Carnivorous compost

I often write about the many animals that we keep, not only the daily chores and routines that revolve around them, but also the entertainment and companionship that they provide and I’m hoping that we will soon marvel at the wonder of birth when the new goats arrive. Meat eaters as we are we still care for the animals that we keep and a new litter of rabbits still makes the heart melt a little, despite a certain knowledge of their fate.

Then there is the other animal, the one that sits motionless for years on end, slowly growing and occasionally giving birth to, I’m now sure what you would call it, a miniature duplicate. I only feed it every ten days or so, a diet that most would baulk at, but as long as its organic in it’s origin then it will happily eat as much as i give it. Occasionally this can lead to weight problems, normally resulting in the afore mentioned birthing process, but it’s offspring can more than deal with any excess food that we and our guests may produce.

We did have an incident with egg shells, their ingenious structural makeup make them extremely difficult to digest, but the chickens eat them now so we have avoided a reoccurrence, and it would be true to say that sticks and other fibrous materials take a little longer breakdown than your average vegetable dish, but digest they do, over time.

But the most surprising part of the diet, to some at least, is meat! Not that the beast demands it in it’s diet, but I can tell you that when it’s offered it is devoured in a frenzy. So frenetic is the consumption that heat is generated, lots of heat and the normal body temperature can rise from a normal 40c to over 65c (104f – 150f) and stay there for weeks. Thankfully we haven’t had to call the vet in, but I have consulted Joe Jenkins on several occasions to make sure that it’s nothing to worry about. Which is good as we have, on occasion, a need to dispose of animal scraps (for want of a better term)

DSC07335
Picture form November 2015, after we killed the pigs.

 

Just in case you are wondering what I’m talking about then the picture above should give you a clue and the picture below should give it away!

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We are now in our sixth year of using a composting toilet and on our 6th pile, two of which have made it into the garden with a third waiting to go when we start planting the crops out later in the spring. That’s a lot water saved, a huge amount of chemicals that haven’t been added to the environment and a whole lot of rubbish that most people might throw away, turned into nutrient rice compost.

One piece of advice, for anyone who decides to help save the world by letting nature do its thing:  Wash your hands!!

And what better way to do that than with one of Gosias handmade soaps!

 www.winkos.co.uk

www.facebook.com/winkoshandmade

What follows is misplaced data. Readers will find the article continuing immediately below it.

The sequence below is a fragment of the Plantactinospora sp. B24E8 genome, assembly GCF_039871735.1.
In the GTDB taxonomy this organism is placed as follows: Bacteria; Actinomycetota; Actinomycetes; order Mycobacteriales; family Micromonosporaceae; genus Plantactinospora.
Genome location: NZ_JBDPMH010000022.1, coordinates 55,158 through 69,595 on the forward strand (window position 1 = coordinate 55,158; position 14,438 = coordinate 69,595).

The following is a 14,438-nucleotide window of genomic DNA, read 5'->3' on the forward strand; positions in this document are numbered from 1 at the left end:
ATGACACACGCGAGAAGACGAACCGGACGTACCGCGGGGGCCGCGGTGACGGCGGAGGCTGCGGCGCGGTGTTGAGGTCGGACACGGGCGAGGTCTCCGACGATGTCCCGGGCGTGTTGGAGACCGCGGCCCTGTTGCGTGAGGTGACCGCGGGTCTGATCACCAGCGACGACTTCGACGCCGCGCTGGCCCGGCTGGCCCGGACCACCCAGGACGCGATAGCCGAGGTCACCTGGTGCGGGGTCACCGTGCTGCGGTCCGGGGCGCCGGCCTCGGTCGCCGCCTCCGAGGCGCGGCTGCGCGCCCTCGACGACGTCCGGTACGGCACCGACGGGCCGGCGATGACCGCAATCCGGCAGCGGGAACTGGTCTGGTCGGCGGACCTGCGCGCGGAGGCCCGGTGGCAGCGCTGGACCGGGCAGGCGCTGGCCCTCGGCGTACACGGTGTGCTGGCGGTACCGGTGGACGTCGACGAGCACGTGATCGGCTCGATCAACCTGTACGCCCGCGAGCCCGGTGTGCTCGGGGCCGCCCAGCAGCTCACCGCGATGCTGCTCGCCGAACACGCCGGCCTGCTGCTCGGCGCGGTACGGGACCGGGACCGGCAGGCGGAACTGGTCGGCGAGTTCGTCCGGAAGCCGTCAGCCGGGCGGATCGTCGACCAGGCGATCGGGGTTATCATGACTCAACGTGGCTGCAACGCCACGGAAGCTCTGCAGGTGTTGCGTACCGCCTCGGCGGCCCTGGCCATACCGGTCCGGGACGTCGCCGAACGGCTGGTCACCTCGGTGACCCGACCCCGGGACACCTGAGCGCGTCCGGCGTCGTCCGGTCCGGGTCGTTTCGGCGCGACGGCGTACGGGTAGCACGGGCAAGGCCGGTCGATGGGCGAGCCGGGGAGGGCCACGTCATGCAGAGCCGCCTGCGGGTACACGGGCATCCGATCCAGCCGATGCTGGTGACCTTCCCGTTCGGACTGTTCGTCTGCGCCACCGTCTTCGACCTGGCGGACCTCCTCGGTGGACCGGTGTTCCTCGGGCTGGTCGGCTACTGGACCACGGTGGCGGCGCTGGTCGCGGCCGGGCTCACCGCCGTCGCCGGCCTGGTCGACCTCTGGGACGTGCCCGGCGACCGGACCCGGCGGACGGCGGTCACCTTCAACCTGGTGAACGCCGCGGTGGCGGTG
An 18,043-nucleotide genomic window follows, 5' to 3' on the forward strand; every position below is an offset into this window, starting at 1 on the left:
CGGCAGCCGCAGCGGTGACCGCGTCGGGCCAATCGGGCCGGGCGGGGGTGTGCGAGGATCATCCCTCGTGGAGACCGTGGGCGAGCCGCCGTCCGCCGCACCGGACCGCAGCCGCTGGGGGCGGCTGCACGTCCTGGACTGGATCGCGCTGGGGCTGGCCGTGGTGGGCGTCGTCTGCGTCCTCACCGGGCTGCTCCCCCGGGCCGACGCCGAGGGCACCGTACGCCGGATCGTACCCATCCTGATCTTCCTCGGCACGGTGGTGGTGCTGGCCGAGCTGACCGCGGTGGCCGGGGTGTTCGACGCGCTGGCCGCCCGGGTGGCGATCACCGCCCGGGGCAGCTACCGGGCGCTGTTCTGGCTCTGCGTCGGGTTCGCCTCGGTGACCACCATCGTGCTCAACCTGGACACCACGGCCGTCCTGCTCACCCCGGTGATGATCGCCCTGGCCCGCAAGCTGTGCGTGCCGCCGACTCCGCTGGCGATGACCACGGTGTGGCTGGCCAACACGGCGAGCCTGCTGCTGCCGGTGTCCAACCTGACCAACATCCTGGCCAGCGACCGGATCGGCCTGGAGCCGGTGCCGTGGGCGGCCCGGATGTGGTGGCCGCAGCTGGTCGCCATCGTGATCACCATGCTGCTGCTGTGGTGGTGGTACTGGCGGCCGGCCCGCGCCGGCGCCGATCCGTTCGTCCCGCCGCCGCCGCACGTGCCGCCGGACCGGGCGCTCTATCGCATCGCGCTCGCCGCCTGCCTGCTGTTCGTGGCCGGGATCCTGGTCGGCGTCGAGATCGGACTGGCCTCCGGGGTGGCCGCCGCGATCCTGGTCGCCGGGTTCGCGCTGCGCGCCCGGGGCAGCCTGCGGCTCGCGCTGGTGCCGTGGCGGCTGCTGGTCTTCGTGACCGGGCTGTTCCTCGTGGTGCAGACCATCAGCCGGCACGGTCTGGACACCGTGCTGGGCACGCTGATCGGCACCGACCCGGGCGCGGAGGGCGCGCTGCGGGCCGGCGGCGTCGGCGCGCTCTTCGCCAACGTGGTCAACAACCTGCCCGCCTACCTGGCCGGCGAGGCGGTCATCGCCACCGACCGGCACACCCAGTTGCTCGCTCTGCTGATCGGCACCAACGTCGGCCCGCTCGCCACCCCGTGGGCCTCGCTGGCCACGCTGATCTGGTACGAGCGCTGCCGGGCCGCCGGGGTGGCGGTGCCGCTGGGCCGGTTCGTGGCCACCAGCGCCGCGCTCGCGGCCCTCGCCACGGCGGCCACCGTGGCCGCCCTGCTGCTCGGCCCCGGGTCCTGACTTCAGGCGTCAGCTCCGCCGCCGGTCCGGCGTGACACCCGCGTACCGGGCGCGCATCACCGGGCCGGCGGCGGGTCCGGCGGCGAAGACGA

As you may be able to tell, I started writing this some time ago and never pushed the publish button, but now that I have to unashamedly plug Gosias soaps then I’ll take every opportunity I can.

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Author: Eddy Winko

Trying to leave the rat race and live a less hectic and harmful life. From the building of a straw bale house to the composting toilet diaries; read my blog https://winkos.wordpress.com/

12 thoughts on “Carnivorous compost”

  1. Hi Eddy! It’s fun to read about the adventures in composting of other folks! We’ve been doing the bucket system for about five years and it feels so normal now! I feel weird when I’m somewhere else and have to poop in water. I have yet to throw any meat scraps in yet due to fear of them being scavenged by a raccoon or opossum – which we have in abundance. Enjoy the Spring and watch out for shrooms soon!

    1. Great to hear from you! We visited friends recently and they had a bucket installed, I was thrilled 🙂 Hopefully it will catch on with a few other friends who are building straw bale, which is becoming a bit of a trend in the area.
      I do put a flexible wire chain fence over the top of the pile as we had a visiting dog that liked to have a dig, but we haven’t seen him since last year. Thankfully our dogs deter pretty much anything else from visiting.
      Hope you are all well? Take care and hope to read an update on your adventure soon 🙂

  2. “Carnivorous compost”—a title that begs reading! I really liked the humor in your article, and also appreciated the photos. Nice to see you’re blogging again after a lengthy hiatus!

  3. You know just how long I have waited for that toilet update, Eddy! It’s a relief (in more ways than one) to find out that it is still working well, and hasn’t exploded yet.
    Best wishes, Pete.

    1. I always think of you Pete as I use the toilet, as I know you take a keen interest, I’m just sorry it’s taken so long to provide an update! All the best 🙂

  4. Vivat! Long Life! to the microbes!
    As a half-of-yours experienced humanure composter I may only confirm that 2 years ago a whole cat who decided to die at our allotment garden was burried in the pile and after 11 months there was no any single piece of bones discernible in the compost.
    btw. egg shells after drying may be added directly to the soil.

    I can see you afforded to buy the thermometer (or the photo is not exemplyfiyng your pile)

    1. We met someone recently who grinds the shells to a power and puts them in capsule then sells them! But our chicken appreciate a little bit of extra calcium in their diet so they get tossed in the mill when we prepare the grain for them.
      Yes I splashed out on a new thermometer when I spotted one on Amazon for £8 🙂

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